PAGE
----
“I talked to Nate about it, and we chose to ride it out. And I think, you know, it obviously paid off. I just didn’t want to be in a house with a bunch of dudes like that. I mean, it’s just it just seemed kind of weird for sure. Plus, all the dudes were all lame. The coaches were okay. I don’t know. Brian Ortega is cool, but they’re kind of not my style. The only thing that was kind of appealing was being on TV, but even that was lame. Couldn’t we get some girls or something? It is what it is, though,” Maximov said.
While he was waiting for his next MMA fight, Maximov went back to competitive grappling, competing for Submission Underground for times. Maximov was going to compete on Dana White’s Contender Series again for season five but instead got called directly to the main roster.
“It was crazy. They offered me to fight Cody Brundage in June, and then I accepted the fight for October, which was f*cking annoying. I hate when they do that. Then Karl Roberson needed an opponent for UFC 266, and I stepped in. For whatever reason, Roberson pulled out, and then Cody stepped up, which was a much tougher opponent. I basically fought him on a week’s notice,” Maximov. “I was hesitant of the opponent switch because I didn’t prepare for a style. This is a whole different match-up that you’re trying to offer me. But you know, we didn’t come this far not to fight, so we took it. And then the rest is history.”
Maximov won his UFC debut via unanimous decision, which of course, was a huge accomplishment and something that he is very proud of, but something else happened that night. Nick Diaz fought, and for Maximov, that was a bucket list memory.
“Fighting on the same card as Nick was something that I didn’t think would happen. It just wasn’t in the cards. I can take it off the bucket list type thing. I fought on the same card as Nick, and I trained with him; it’s something you would see in a book,” Maximov said. “Hopefully, the next one will be fighting on the same card at Nate. It has to happen. Time will tell.”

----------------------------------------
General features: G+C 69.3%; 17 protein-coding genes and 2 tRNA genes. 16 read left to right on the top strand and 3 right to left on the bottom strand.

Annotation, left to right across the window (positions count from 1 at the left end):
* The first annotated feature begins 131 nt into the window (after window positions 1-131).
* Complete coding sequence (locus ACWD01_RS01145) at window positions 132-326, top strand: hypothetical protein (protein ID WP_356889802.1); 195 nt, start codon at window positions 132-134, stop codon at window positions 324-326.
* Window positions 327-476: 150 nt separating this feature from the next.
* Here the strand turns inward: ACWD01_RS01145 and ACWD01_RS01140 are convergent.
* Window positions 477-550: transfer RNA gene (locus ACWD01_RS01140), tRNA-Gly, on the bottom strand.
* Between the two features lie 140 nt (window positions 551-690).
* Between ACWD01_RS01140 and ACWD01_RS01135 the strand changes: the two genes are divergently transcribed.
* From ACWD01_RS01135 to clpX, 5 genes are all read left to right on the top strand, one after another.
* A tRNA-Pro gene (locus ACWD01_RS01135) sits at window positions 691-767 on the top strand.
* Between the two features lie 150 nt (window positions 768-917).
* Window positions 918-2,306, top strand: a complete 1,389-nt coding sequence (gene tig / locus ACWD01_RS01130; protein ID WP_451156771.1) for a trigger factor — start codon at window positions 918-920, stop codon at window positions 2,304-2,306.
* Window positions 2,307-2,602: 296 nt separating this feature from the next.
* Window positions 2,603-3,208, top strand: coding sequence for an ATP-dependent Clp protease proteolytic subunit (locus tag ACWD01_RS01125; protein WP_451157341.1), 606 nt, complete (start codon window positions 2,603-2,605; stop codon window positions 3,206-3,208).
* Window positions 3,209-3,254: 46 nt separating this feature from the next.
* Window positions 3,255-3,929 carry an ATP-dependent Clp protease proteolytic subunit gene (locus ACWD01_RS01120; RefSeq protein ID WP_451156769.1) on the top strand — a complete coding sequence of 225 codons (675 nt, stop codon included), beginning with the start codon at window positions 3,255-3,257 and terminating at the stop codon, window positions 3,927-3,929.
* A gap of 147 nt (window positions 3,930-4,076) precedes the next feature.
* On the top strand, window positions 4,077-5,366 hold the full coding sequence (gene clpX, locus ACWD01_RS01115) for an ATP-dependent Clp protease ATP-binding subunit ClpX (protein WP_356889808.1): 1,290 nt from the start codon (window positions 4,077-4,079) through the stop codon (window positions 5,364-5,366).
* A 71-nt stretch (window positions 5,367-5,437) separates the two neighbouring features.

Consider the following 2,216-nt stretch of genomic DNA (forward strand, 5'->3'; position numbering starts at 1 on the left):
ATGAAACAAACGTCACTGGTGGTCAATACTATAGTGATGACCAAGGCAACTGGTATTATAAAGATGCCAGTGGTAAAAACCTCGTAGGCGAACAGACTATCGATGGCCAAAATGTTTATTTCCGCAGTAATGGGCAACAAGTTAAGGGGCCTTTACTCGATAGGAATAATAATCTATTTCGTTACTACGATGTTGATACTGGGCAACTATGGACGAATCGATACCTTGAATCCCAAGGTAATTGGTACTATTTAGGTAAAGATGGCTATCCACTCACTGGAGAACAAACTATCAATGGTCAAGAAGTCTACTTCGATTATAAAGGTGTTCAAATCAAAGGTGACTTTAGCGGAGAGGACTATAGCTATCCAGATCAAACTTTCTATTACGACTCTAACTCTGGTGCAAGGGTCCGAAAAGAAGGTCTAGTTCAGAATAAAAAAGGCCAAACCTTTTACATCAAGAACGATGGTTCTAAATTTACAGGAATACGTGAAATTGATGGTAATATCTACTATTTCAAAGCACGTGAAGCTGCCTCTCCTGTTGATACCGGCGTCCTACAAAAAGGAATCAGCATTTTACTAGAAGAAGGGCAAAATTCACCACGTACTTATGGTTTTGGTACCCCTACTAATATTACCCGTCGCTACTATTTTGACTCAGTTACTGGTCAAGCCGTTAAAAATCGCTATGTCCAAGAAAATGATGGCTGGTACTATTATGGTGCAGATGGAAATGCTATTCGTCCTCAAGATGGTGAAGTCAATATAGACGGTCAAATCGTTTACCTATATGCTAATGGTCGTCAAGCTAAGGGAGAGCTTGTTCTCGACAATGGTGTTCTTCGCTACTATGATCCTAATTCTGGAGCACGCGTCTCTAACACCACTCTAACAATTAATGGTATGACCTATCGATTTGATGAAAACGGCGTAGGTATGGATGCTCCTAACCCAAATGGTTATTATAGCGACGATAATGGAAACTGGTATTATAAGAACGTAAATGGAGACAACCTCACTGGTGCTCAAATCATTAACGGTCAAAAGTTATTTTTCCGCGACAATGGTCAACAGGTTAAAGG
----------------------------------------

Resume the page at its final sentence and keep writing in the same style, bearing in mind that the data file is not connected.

Maximov faces Puna Soriano next at UFC Vegas 47 in the co-main event. While many might see this as the classic grappler vs. striker match-up, the Stockon product doesn’t see it that way. He does like the match-up, though.
“I liked the match-up as soon as I looked up who it was. I think I’ll finish him, but I don’t like predicting fights or gameplans, you know? I just go with the flow in there. A fight is a fight. The only thing I have to watch out for is his power, but everyone has power. I fought some dude who was 300 pounds and spar pro boxers; I’ve felt power. People will see what’s up,” Maximov said.
The 24-year old sees all of the trolls that say he is just a grappler, but it doesn’t bother him.
“Yeah, it doesn’t matter to me. I don’t really care. I think it’s all funny, and I think people who talk sh*t online are funny. I got a joke out of it. I’ll usually just like smoke a joint and start reading it all and just crack up here. People take it to heart and take it personally. I really don’t care what people say, think, or do,” Maximov said.
“When you grow up around Nick and Nate, outside sh*t just doesn’t get to you. We are more honest with each other than anyone online will ever be, and that is what matters. Nate has got his jokes, and we talk shit all day, but no one takes it to heart.”
While Maximov will be tied to the Diaz brothers for a while, he doesn’t mind it. He thinks it is an honor. Of course, he plans on making his own name in the sport of MMA, but for the time being, whether it be a ‘Diaz Protege’ or the ‘Third Diaz Brother,’ it’s all cool.
“It’s all good. I’d rather be their protege than like Karamu Usman’s protege. I’d much rather be Nick and Nate’s protege than Khabib’s protege or whatever. No disrespect to them as fighters or whatever but Nick and Nate are really cool people.”
“I’m trying to carry the Diaz lineage and everything with me for as long as I fight.”
Nick Maximov faces Punahele Soriano in the co-main event of UFC Vegas 47 this Saturday, February 5, 2022 at the UFC Apex in Las Vegas, Nevada.